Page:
Looking forward to 2040, we predict that the health care system we know today will look completely different. We envision a future of health wherein, by using actionable health insights driven by radically interoperable data and AI, we should be able to identify illness early and intervene much more quickly. This can pave the way for a future focused more on well-being rather than treatment.
In the future of health, the “always-on,” sensor-driven environment will generate massive amounts of data—data that is continuously gathered and stored by multiple owners and selectively made available. The data will come from traditional players—health plans, providers, government regulators—and nontraditional players—digital giants, retailers, consumers. This kind of radical interoperability will enable seamless integration of multiple, disparate data sources and applied advanced analytics to derive real-time insights to improve the patient experience and drive the delivery of “always-on” care.
As we describe in The health plan of tomorrow: Disruption is picking up pace, we envision a future in which health plans will be focused on one or more of three fundamental roles that will be the value drivers of the transformed health care industry:
In this future, we can envision that many of the systems—measurement and payment—will change. For example, business models of the future may be set up around utilizing up-to-date information on health behavior, past health care use and conditions, and information derived from remote monitoring. If this data is not only combined, but also continually updated and pushed out, health plans and regulators alike will likely be able to account for—and predict—more of their patients’ potential spending. Under this scenario, the programs described herein would shift.
While health plans can employ new data techniques to reduce submission and payment error in the short term, by 2040, the need for risk adjustment—and teams, processes, technologies to support it—may be minimized. The risk that would remain would be accounting for accidents, which would still need to be predicted, measured, and adjusted for. Risk adjustment models that are based on complete and timely data that includes the complete picture for every patient could be more accurate and dependable.
In the future, quality measurement could shift away from “tracking what we can measure” toward “tracking what we want to measure.” For most patients, that means reaching their goals—whether it is improvement in function, restoring function to its state prior to injury, reaching goals set for themselves, or something else. Under this future vision, the industry will revolve around patients and their needs. And already, patients are demanding more. Indeed, the 2018 Survey of US Health Care Consumers found that 62 percent of consumers would change doctors if they were dissatisfied with the way they communicated.4 In a world where platforms are enabled by continually updated data, tracking and measurement of these needs would be seamless. Moreover, patient satisfaction could increase.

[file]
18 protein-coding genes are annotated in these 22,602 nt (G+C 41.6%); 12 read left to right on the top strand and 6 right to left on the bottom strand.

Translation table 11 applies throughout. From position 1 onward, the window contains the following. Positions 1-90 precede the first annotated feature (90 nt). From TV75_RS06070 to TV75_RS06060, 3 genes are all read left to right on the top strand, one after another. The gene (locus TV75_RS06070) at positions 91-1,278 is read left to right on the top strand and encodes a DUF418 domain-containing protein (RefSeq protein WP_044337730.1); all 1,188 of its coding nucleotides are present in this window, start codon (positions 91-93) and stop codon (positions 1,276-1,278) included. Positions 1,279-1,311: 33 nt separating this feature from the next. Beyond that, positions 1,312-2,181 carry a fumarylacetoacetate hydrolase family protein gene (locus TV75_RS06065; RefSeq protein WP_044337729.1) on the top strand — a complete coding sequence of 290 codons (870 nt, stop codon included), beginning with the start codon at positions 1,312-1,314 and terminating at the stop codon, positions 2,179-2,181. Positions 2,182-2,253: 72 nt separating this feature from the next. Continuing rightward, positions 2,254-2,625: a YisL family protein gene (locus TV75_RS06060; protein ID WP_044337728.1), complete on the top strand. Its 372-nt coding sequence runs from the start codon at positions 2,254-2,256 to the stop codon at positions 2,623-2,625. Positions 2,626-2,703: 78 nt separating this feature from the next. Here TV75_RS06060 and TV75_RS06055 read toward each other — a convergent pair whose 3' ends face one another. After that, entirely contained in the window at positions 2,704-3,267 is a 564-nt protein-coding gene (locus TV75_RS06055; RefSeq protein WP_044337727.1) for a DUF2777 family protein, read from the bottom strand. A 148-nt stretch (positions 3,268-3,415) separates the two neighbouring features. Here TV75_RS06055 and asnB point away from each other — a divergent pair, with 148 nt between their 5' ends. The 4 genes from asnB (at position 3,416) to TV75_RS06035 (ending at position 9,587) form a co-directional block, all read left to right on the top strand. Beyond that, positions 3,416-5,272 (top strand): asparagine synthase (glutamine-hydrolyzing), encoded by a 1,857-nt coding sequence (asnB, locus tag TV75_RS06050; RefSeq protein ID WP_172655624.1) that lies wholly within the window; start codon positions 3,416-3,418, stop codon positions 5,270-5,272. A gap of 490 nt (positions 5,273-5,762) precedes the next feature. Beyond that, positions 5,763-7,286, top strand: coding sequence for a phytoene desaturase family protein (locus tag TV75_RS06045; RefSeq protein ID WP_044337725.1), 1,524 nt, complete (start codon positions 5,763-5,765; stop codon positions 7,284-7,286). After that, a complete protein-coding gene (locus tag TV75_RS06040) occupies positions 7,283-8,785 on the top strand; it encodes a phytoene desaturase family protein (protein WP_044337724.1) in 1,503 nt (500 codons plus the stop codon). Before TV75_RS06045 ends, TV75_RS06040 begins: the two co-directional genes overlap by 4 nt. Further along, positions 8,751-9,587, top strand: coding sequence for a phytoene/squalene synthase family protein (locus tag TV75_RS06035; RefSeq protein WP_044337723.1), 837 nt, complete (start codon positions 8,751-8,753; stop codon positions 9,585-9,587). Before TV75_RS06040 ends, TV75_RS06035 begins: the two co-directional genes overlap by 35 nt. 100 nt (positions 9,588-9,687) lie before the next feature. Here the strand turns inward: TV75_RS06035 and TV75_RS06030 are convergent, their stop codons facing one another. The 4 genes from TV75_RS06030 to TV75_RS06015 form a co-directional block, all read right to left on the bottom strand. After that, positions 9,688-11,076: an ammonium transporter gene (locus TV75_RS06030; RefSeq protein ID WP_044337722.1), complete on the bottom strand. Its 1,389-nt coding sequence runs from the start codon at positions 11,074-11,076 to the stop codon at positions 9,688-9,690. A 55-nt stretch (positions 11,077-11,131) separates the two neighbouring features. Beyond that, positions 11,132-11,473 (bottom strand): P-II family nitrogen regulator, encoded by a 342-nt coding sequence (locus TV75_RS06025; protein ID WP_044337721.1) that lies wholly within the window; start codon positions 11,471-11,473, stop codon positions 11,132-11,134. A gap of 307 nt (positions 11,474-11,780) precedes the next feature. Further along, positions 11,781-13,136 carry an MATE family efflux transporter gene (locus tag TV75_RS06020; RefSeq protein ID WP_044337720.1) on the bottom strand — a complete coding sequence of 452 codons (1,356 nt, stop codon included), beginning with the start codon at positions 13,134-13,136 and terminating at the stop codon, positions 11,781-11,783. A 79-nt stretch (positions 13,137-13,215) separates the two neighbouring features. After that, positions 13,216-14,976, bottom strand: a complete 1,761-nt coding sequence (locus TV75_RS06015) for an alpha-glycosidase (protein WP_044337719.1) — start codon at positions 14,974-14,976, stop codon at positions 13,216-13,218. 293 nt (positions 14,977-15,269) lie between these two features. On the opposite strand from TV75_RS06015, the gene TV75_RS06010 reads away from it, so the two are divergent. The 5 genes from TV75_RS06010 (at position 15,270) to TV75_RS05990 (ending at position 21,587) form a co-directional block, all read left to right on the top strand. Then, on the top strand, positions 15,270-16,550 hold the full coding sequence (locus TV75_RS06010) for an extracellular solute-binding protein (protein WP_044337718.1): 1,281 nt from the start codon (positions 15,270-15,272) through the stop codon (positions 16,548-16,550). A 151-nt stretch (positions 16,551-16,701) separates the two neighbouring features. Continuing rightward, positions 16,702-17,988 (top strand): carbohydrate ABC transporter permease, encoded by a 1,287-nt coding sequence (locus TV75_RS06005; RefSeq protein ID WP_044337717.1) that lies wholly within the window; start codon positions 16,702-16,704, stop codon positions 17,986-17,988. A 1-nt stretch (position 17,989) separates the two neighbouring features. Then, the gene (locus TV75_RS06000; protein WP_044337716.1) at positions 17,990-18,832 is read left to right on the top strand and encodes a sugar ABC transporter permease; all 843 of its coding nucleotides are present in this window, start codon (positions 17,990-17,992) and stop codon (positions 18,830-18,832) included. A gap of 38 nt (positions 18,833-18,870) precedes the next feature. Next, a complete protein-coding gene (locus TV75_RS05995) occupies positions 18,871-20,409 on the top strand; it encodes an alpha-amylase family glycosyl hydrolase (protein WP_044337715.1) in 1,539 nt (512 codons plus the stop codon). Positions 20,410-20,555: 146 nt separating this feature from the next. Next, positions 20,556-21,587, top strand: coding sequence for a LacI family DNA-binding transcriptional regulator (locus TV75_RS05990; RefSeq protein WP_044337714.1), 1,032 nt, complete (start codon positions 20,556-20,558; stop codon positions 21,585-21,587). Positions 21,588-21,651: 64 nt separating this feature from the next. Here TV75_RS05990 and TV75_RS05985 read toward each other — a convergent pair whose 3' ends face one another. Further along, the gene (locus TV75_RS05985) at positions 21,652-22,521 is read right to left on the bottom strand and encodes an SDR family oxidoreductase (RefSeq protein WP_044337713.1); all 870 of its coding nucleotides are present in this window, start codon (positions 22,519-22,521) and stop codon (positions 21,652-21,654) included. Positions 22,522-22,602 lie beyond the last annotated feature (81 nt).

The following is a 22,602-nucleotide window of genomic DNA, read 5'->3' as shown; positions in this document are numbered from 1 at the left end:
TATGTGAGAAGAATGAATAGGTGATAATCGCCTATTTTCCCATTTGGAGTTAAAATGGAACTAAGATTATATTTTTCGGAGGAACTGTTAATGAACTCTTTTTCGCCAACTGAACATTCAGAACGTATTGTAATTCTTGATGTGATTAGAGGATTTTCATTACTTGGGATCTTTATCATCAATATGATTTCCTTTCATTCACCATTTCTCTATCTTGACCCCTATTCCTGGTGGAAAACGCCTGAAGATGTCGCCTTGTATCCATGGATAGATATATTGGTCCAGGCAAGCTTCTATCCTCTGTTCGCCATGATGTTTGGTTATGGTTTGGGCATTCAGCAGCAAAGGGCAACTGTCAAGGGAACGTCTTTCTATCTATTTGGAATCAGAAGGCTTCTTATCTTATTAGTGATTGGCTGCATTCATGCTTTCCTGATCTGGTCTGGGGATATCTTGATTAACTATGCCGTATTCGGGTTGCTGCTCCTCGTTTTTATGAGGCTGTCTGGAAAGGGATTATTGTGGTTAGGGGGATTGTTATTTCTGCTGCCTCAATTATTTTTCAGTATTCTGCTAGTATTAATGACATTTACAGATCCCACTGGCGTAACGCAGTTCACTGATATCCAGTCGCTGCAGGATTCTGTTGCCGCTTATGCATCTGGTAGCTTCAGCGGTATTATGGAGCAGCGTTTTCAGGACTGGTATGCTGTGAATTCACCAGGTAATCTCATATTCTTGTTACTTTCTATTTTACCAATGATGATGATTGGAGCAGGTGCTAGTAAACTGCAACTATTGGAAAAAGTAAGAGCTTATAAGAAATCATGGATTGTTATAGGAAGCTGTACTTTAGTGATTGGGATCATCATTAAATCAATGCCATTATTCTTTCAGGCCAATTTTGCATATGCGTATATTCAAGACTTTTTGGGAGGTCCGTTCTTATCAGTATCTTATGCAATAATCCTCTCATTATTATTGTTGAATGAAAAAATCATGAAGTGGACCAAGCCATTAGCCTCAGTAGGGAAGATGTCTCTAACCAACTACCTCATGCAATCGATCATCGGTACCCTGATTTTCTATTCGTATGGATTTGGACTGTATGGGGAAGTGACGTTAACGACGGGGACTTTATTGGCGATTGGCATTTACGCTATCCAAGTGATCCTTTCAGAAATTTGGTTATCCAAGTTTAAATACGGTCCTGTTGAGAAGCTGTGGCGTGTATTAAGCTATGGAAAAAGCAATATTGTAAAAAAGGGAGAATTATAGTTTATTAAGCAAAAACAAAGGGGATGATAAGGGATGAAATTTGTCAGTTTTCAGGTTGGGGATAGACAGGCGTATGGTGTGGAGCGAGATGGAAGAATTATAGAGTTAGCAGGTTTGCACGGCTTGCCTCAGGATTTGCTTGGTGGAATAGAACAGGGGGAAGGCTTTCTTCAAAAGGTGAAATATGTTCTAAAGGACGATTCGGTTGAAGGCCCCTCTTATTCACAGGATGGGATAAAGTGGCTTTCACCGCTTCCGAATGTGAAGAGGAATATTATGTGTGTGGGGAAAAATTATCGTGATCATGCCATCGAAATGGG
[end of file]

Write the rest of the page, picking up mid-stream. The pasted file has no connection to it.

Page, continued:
Finally, the population health and care management programs that we know today would evolve to prevent disease. Today, these programs are largely focused on managing the care of people already likely to be heavy users of health care. They are people- and time-intensive, as today, many of these patients can be difficult to find and track. More importantly, the programs often result in low to moderate improvements in outcomes. Shift to the vision of the future, where business models are structured around sustaining well-being and are enabled by predictive technologies and comprehensive data on each and every patient.
Health plans are running short on time to adapt as the pace of disruption picks up across the industry. While the future of health may still be over the horizon, health plans should consider taking steps now to prepare for that future.